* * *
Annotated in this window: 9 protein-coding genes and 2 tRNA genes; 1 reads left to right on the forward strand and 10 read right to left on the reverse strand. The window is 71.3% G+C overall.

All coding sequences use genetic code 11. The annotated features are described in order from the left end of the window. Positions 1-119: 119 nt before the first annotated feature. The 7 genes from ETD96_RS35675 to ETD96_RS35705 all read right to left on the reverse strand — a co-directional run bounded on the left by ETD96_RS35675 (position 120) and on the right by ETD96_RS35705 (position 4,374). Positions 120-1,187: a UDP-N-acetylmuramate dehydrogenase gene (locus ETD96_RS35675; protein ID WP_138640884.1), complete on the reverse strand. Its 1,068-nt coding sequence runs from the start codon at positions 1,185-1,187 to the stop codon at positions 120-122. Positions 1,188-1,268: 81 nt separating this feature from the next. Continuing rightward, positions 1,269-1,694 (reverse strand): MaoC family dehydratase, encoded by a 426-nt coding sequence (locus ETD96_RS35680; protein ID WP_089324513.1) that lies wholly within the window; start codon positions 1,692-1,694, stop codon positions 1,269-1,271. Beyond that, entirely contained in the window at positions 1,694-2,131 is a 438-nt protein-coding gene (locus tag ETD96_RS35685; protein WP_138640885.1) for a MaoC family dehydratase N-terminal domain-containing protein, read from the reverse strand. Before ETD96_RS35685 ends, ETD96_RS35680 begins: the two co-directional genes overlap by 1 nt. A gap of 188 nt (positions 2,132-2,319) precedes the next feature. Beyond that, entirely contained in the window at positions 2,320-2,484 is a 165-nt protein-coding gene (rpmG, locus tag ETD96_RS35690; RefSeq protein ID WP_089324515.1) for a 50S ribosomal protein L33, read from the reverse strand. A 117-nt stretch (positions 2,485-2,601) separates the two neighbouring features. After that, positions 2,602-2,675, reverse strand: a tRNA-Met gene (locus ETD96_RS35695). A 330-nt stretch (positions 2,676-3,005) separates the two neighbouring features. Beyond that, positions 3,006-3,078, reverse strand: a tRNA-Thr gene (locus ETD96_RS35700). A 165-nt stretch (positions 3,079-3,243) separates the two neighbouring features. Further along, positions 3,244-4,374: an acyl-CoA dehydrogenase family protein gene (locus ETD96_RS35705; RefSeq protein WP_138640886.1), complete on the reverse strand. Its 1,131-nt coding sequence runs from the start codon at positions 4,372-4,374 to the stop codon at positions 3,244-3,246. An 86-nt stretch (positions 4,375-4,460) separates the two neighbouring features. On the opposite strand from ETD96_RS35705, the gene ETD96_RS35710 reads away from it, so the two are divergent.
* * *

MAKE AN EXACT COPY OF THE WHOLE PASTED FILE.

Annotated in this window: 9 protein-coding genes and 2 tRNA genes; 1 reads left to right on the forward strand and 10 read right to left on the reverse strand. The window is 71.3% G+C overall.

All coding sequences use genetic code 11. The annotated features are described in order from the left end of the window. Positions 1-119: 119 nt before the first annotated feature. The 7 genes from ETD96_RS35675 to ETD96_RS35705 all read right to left on the reverse strand — a co-directional run bounded on the left by ETD96_RS35675 (position 120) and on the right by ETD96_RS35705 (position 4,374). Positions 120-1,187: a UDP-N-acetylmuramate dehydrogenase gene (locus ETD96_RS35675; protein ID WP_138640884.1), complete on the reverse strand. Its 1,068-nt coding sequence runs from the start codon at positions 1,185-1,187 to the stop codon at positions 120-122. Positions 1,188-1,268: 81 nt separating this feature from the next. Continuing rightward, positions 1,269-1,694 (reverse strand): MaoC family dehydratase, encoded by a 426-nt coding sequence (locus ETD96_RS35680; protein ID WP_089324513.1) that lies wholly within the window; start codon positions 1,692-1,694, stop codon positions 1,269-1,271. Beyond that, entirely contained in the window at positions 1,694-2,131 is a 438-nt protein-coding gene (locus tag ETD96_RS35685; protein WP_138640885.1) for a MaoC family dehydratase N-terminal domain-containing protein, read from the reverse strand. Before ETD96_RS35685 ends, ETD96_RS35680 begins: the two co-directional genes overlap by 1 nt. A gap of 188 nt (positions 2,132-2,319) precedes the next feature. Beyond that, entirely contained in the window at positions 2,320-2,484 is a 165-nt protein-coding gene (rpmG, locus tag ETD96_RS35690; RefSeq protein ID WP_089324515.1) for a 50S ribosomal protein L33, read from the reverse strand. A 117-nt stretch (positions 2,485-2,601) separates the two neighbouring features. After that, positions 2,602-2,675, reverse strand: a tRNA-Met gene (locus ETD96_RS35695). A 330-nt stretch (positions 2,676-3,005) separates the two neighbouring features. Beyond that, positions 3,006-3,078, reverse strand: a tRNA-Thr gene (locus ETD96_RS35700). A 165-nt stretch (positions 3,079-3,243) separates the two neighbouring features. Further along, positions 3,244-4,374: an acyl-CoA dehydrogenase family protein gene (locus ETD96_RS35705; RefSeq protein WP_138640886.1), complete on the reverse strand. Its 1,131-nt coding sequence runs from the start codon at positions 4,372-4,374 to the stop codon at positions 3,244-3,246. An 86-nt stretch (positions 4,375-4,460) separates the two neighbouring features. On the opposite strand from ETD96_RS35705, the gene ETD96_RS35710 reads away from it, so the two are divergent.